In addition, prescription opioids can result in an opioid overdose, as described previously. Prescription stimulants can result in a stimulant overdose, as described in the next section.
Prescription CNS depressants (e.g., benzodiazepines, sedative-hypnotics, and barbiturates) can affect a person’s respiratory drive and, similar to prescription opioids, result in slowed or stopped breathing, potentially leading to hypoxia.17
Signs of a Stimulant Overdose
Signs and symptoms of a stimulant overdose may include:18
- Rapid breathing.
- Confusion and aggression.
- Panicked feelings.
An overdose on stimulants, such as methamphetamine, cocaine, or prescription medicines like Adderall and Ritalin, is dangerous because it can involve a loss of blood flow to the brain and heart, often leading to serious medical complications like stroke, heart attack, and organ problems.19,20 Stimulant overdose may also result in tremors, seizures, difficulty breathing, and irregular heart rhythm.21,22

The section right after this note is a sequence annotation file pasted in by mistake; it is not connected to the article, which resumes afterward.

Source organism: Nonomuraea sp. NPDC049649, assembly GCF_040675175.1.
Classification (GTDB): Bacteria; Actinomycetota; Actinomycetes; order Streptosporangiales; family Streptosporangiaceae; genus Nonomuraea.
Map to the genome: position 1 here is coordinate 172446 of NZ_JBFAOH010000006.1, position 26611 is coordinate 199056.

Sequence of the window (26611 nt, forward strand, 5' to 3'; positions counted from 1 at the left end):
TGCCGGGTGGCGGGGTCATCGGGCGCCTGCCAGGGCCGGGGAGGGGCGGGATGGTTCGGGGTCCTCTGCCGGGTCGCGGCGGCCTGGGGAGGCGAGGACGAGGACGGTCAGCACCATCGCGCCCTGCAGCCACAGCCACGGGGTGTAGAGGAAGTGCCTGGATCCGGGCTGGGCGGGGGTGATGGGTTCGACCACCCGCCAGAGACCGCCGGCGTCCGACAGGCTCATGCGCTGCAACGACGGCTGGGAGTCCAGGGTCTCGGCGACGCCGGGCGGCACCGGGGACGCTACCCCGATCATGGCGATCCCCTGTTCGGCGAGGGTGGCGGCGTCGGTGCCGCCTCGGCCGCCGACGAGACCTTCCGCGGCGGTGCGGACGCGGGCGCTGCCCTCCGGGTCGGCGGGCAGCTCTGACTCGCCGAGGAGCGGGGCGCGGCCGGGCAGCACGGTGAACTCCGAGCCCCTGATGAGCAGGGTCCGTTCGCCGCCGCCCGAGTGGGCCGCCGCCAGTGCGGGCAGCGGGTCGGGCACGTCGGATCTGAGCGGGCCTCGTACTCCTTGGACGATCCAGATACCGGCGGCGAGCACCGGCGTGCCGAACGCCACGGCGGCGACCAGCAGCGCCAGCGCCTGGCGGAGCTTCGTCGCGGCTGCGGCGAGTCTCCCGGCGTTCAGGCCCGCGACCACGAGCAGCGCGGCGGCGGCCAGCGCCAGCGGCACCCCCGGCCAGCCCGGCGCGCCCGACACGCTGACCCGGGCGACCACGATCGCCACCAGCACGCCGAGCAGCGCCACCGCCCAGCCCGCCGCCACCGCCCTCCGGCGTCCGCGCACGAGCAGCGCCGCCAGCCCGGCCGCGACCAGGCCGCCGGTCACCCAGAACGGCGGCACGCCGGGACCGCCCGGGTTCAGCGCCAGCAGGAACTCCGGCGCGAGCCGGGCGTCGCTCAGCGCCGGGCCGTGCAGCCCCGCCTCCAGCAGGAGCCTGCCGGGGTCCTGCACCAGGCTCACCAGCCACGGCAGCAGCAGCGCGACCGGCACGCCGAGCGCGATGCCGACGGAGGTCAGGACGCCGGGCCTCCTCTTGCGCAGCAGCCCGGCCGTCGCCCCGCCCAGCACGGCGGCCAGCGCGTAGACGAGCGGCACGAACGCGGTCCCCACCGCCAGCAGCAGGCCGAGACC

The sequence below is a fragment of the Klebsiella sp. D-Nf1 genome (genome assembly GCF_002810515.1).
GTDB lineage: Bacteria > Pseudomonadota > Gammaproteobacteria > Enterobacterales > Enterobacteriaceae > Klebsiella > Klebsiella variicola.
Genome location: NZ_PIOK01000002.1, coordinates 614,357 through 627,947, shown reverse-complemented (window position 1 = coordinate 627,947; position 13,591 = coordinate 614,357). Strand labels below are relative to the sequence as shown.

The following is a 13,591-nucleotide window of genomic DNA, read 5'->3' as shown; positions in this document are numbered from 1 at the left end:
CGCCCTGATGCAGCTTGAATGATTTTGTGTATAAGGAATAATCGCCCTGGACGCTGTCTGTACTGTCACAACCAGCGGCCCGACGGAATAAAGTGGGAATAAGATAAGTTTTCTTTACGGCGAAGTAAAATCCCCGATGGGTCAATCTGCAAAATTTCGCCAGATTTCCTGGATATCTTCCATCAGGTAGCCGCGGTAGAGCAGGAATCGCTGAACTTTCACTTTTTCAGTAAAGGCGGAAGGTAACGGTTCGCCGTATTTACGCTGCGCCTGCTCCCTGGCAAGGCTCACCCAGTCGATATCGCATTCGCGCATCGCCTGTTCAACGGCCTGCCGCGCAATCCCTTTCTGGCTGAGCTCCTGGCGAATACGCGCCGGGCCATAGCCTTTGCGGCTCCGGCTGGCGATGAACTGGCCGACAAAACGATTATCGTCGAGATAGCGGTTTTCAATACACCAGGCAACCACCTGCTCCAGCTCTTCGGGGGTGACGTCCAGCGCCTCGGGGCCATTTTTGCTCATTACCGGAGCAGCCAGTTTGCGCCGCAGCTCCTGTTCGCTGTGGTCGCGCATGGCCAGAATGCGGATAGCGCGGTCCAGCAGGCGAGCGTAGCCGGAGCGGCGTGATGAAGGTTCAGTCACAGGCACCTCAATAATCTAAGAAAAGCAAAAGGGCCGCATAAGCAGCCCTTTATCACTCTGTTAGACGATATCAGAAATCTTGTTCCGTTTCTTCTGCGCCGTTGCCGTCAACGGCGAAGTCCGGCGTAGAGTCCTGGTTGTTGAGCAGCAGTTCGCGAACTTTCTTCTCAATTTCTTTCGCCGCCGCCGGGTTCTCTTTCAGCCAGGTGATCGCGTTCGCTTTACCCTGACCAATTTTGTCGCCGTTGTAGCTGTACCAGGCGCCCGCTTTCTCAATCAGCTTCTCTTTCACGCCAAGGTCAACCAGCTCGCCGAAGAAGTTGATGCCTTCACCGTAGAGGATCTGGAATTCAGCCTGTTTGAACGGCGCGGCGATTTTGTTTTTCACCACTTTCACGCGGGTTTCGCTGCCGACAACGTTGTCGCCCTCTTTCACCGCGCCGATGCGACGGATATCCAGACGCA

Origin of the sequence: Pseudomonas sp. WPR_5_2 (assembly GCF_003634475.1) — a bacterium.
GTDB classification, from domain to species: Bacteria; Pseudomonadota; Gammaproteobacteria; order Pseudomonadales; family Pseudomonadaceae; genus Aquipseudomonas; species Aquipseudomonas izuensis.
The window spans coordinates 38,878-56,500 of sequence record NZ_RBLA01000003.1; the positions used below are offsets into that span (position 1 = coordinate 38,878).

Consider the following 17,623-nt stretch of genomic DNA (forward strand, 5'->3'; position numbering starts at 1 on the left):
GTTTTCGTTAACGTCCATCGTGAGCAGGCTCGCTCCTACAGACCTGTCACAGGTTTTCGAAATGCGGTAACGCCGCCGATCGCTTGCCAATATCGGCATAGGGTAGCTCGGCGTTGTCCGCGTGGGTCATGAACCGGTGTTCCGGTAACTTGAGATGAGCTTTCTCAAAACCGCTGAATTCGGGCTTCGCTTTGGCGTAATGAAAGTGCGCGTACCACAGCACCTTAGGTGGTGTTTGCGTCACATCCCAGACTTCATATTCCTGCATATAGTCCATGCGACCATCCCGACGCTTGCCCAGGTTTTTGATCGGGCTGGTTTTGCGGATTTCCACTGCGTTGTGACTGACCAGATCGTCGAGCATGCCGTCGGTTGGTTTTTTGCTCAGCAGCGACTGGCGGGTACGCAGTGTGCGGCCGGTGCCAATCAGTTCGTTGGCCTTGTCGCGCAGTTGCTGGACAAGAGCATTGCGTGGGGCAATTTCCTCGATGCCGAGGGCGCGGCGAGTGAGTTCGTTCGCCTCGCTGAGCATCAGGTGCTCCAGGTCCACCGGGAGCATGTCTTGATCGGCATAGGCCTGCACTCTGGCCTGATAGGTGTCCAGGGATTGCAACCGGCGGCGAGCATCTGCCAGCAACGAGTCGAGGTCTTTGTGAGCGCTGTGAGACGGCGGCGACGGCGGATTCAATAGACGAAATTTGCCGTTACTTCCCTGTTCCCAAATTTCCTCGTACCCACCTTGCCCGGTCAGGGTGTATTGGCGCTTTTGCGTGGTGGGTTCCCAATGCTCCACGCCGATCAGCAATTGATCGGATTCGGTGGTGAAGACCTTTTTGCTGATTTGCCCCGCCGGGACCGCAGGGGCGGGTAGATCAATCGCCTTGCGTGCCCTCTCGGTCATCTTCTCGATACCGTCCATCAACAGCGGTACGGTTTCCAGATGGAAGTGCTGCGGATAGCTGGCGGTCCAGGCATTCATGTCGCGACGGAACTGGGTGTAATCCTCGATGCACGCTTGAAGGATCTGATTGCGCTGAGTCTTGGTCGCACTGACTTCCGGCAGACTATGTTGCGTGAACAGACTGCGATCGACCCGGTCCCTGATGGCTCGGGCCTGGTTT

Effects of a Polysubstance Overdose
Polysubstance use is when two or more substances are consumed either at the same time or within a short period of time. Polysubstance use can be intentional or unintentional, such as using cocaine that is adulterated with fentanyl. Taking multiple drugs together can be deadly.23
In 2019, nearly half of fatal drug overdoses in the U.S. involved more than one substance.23
Taking two or more depressants (e.g., alcohol or benzodiazepines) or combining depressants with opioids can induce significant respiratory depression, which can result in brain and organ damage, coma, or death. Mixing stimulants, such as cocaine and methamphetamine, can lead to increased heart rate and elevated blood pressure, and may increase the risk of brain injury, liver damage, heart attack, and stroke.23